The former son-in-law of ex-Central Bank (CBC) governor Christodoulos Christodoulou who is accused of taking €1m to turn a blind eye to the takeover of former Laiki Bank in 2006, was in 2007 hired at the now defunct lender through a signed letter by late financier Andreas Vgenopoulos who ran the bank at the time, Nicosia criminal court heard on Wednesday.
Andreas Kizourides, former son-in-law of Christodoulou who was among the original defendants in the case but has now turned prosecution witness, told court on Tuesday the former CBC governor had used him to legalise the €1m he received from Vgenopoulos through Focus.
He also said that after Christodoulou spoke with Vgenopoulos, who is now deceased, the latter asked him to work at Laiki.
On Wednesday the prosecution presented three new witnesses: Fani Theofanous who used to work at Laiki’s human resources department, the financial director of the Monastery of Kykkos, Giorgos Pavlou, and the official at the office of land affairs of the monastery, Kleanthis Kypri.
Theofanous told the court that Kizourides was hired at the bank at the beginning of January 2007 as director of communication and corporate affairs, but said she was not aware of the conditions under which he was recruited.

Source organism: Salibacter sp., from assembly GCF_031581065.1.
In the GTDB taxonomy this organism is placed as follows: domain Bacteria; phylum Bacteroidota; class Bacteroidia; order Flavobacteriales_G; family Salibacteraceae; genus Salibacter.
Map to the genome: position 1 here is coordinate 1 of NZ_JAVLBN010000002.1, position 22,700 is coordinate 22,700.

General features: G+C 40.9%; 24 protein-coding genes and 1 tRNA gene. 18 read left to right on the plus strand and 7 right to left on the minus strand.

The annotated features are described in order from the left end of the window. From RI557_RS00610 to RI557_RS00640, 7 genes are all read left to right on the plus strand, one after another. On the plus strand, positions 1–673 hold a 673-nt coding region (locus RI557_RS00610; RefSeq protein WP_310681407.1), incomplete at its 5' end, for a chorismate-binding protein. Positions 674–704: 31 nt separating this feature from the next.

She said she received a letter signed by Vgenopoulos that said Kizourides answered directly to him, adding that that was the only appointment letter signed by Vgenopoulos.
Theofanous said Kizourides had not filled in the application form properly as he had left some sections empty and did not submit all required documents.
Kizourides said on Tuesday that in 2009, his former father-in-law proposed to give him € 1.4m as a divorce settlement from Athena, Christodoulou’s daughter, in exchange for the transfer of two plots he had bought from the Monastery of Kykkos, initially to Athena and then their daughter. He said he accepted the proposal.
Christodoulou, according to Kizourides, told him he would initially give him €1m and the rest later and that he would transfer the money from his account in Greece. Christodoulou, he said, asked him to sign a statement he had written on his behalf that this supposedly concerned a real estate transaction between Kizourides and Christodoulou’s company to be sent to the bank in Greece to justify his request for the money transfer.
After what Vgenopoulos told him, Kizourides said, he later realised that Christodoulou used him to legitimise the €1m he received.
He also said his ex-wife learned about the case from her father after the scandal was uncovered. Pavlou told court that the two plots had been bought in 2003 for €205,000 and that, in his opinion, the €1m selling price of 2010 “was high”.
The trial also involves Athena Christodoulou, Greek businessman Michalis Zolotas, former Laiki official Michalis Fole, and companies AC Christodoulou Consultants Ltd, Marfin Investment Group (MIG), and Focus Maritime Corp.